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Mary LaskerMary Lasker
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were overflowing with 120,000 patients. This includes the state schools at this time. They were 25 percent overcrowded which seemed to me to be scandalous. I urged him not to reappoint Dr. Bigelow, who was then the State Mental Health Commissioner, who had been extremely difficult to meet with and who was also a Dewey appointee. I met with Mike Gorman, Anna Rosenberg and Dr. Tomkins, the psychiatrist in charge of the psychiatric division of the Veterans Administration to call on Governor Harriman shortly after his election. He asked us for suggestions, after first suggesting that perhaps I might take the job himself. Naturally, it was ludicrous to suggest that I would take the job because I'm totally unqualified to be an administrator of this kind. Tomkins finally refused, although he probably would have been fairly good, after the thought the matter over for several weeks.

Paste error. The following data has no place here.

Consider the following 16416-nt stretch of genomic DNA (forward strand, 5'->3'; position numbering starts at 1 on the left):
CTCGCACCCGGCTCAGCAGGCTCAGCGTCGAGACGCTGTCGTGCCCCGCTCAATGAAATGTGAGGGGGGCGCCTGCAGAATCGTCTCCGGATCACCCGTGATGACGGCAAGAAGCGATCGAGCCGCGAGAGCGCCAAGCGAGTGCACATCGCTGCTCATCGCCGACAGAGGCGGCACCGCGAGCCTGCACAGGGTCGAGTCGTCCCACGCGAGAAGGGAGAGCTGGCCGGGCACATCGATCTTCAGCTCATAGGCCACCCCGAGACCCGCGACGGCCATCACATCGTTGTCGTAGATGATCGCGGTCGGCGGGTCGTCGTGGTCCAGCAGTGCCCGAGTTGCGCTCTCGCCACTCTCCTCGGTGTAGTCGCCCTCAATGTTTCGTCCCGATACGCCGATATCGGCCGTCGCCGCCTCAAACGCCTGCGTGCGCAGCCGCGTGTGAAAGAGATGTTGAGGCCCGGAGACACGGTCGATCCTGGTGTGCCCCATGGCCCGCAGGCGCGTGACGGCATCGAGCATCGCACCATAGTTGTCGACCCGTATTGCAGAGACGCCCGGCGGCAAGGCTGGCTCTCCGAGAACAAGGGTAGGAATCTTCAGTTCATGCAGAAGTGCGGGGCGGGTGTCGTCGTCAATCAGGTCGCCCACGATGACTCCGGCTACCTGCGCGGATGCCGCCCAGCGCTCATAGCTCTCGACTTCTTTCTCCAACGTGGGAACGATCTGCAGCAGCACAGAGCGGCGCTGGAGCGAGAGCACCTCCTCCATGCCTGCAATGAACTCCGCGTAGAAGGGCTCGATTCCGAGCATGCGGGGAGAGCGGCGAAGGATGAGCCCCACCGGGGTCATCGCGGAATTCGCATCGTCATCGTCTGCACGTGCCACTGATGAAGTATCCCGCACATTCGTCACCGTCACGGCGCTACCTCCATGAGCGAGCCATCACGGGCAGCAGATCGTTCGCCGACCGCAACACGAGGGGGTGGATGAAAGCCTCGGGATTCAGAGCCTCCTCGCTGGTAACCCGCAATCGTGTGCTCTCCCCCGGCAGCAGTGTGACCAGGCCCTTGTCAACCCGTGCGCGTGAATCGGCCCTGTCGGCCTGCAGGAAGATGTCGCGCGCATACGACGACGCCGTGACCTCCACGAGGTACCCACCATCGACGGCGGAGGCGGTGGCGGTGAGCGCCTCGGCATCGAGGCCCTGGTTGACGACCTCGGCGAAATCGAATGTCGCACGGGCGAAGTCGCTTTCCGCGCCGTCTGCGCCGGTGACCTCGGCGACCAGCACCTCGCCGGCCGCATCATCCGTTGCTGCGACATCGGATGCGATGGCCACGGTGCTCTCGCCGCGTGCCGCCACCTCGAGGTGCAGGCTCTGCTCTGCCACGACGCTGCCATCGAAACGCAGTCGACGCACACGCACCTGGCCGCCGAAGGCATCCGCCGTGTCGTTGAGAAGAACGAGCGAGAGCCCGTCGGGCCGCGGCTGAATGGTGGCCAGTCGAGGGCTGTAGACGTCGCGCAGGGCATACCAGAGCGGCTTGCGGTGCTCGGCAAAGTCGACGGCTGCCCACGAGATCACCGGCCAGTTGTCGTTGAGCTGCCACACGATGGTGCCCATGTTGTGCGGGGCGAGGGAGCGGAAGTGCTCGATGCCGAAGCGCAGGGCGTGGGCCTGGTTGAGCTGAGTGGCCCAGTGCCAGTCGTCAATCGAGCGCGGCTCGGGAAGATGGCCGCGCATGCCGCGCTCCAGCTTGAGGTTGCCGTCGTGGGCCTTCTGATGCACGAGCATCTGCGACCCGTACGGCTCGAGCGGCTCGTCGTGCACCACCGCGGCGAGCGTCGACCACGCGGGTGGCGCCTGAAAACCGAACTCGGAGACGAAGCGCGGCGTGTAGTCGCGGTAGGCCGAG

Mike and I were suddenly at a loss as to whom to recommend. Just about this time, Lester Markel, the Sunday editor of the New York Times phoned me and asked me if I knew Dr. Paul Hoch, who was in charge of research at the New York Psychiatric Institute at the Columbia Medical Center. I told him that I didn't know Dr. Hoch but was eager to meet him. Within 24 hours Hoch came to call on me. He is an Hungarian who has lived in the United States for about 22 years. He's been trained as a psychoanalyst but has been deeply interested in the medical aspects of mental illness, an interest very rare among people who are psychoanalytically oriented, I've



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